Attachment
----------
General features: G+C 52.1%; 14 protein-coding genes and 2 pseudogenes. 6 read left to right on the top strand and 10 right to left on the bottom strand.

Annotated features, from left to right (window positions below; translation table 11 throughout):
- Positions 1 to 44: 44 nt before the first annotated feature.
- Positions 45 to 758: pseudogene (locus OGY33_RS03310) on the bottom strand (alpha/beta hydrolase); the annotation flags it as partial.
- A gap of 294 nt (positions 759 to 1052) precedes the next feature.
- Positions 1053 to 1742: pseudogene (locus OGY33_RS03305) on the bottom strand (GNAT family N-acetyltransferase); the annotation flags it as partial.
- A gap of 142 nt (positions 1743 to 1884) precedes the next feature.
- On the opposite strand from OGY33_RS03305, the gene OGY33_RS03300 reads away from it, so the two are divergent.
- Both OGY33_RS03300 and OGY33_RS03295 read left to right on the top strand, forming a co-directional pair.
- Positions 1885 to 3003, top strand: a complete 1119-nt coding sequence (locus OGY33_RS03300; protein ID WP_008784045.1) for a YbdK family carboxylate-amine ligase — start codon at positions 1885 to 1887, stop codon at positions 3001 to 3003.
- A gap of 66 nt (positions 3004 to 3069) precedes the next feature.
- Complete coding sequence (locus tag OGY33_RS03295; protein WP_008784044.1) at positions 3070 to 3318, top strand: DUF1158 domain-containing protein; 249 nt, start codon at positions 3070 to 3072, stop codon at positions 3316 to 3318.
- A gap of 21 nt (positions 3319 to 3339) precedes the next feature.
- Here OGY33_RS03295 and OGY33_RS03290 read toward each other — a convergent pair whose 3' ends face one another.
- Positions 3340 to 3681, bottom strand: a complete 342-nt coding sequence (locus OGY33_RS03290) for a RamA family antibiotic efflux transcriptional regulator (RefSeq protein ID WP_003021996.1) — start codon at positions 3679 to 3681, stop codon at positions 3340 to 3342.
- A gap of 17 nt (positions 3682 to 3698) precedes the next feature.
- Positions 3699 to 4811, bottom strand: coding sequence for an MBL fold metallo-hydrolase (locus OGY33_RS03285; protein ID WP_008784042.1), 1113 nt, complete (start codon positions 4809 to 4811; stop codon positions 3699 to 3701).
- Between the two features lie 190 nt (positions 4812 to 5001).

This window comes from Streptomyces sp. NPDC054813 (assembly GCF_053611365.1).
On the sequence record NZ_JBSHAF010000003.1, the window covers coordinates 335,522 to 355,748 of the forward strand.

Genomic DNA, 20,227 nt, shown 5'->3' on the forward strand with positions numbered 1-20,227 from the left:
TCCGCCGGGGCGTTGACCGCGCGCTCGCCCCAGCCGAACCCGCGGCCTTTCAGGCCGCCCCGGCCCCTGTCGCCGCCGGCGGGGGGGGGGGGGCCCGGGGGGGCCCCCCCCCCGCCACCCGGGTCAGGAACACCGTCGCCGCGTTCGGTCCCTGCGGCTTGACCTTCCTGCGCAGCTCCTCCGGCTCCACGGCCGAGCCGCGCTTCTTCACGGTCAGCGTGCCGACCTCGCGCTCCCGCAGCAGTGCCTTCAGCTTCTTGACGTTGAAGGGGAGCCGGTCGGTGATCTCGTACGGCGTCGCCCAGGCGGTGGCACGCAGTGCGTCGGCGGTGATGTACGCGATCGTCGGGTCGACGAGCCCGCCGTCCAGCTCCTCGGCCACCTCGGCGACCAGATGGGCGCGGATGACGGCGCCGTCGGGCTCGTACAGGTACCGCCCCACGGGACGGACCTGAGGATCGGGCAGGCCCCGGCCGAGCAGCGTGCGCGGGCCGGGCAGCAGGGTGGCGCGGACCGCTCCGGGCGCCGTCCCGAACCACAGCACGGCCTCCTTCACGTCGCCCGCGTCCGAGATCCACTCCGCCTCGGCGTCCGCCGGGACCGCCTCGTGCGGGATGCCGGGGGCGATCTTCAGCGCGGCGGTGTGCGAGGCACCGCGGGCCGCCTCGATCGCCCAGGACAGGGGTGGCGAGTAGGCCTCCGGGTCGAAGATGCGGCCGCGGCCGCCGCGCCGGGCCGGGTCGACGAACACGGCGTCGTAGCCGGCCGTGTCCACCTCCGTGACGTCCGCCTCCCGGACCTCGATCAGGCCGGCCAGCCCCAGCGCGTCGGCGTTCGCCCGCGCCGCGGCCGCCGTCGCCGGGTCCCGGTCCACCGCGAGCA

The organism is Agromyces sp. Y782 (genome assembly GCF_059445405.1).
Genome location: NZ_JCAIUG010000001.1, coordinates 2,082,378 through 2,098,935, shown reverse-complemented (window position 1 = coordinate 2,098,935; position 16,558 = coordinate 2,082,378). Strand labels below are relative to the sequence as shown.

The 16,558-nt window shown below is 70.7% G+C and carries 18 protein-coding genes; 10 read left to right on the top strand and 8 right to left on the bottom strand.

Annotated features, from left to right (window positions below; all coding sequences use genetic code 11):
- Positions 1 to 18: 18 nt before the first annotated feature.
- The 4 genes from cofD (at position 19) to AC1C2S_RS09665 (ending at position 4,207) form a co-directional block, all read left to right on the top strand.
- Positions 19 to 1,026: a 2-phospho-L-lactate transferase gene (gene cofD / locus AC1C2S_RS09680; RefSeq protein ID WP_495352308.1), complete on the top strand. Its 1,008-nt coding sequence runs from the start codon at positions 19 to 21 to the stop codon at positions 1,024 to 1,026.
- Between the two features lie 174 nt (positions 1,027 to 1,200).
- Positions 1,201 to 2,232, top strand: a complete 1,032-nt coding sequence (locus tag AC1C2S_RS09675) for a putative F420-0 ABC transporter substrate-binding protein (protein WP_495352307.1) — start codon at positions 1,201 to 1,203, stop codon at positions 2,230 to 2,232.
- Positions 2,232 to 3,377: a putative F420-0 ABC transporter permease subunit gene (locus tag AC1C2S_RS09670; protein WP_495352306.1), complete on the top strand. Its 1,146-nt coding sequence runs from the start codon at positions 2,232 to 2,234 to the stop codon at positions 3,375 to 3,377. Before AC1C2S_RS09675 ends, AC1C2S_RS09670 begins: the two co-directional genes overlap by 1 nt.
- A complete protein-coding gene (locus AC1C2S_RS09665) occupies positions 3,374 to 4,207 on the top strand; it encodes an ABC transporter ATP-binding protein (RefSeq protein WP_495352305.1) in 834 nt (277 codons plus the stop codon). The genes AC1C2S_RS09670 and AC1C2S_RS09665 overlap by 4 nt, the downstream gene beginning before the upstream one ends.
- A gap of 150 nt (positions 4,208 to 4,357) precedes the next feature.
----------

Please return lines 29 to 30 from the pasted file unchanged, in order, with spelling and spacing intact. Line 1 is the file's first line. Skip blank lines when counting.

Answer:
- Positions 19 to 1,026: a 2-phospho-L-lactate transferase gene (gene cofD / locus AC1C2S_RS09680; RefSeq protein ID WP_495352308.1), complete on the top strand. Its 1,008-nt coding sequence runs from the start codon at positions 19 to 21 to the stop codon at positions 1,024 to 1,026.
- Between the two features lie 174 nt (positions 1,027 to 1,200).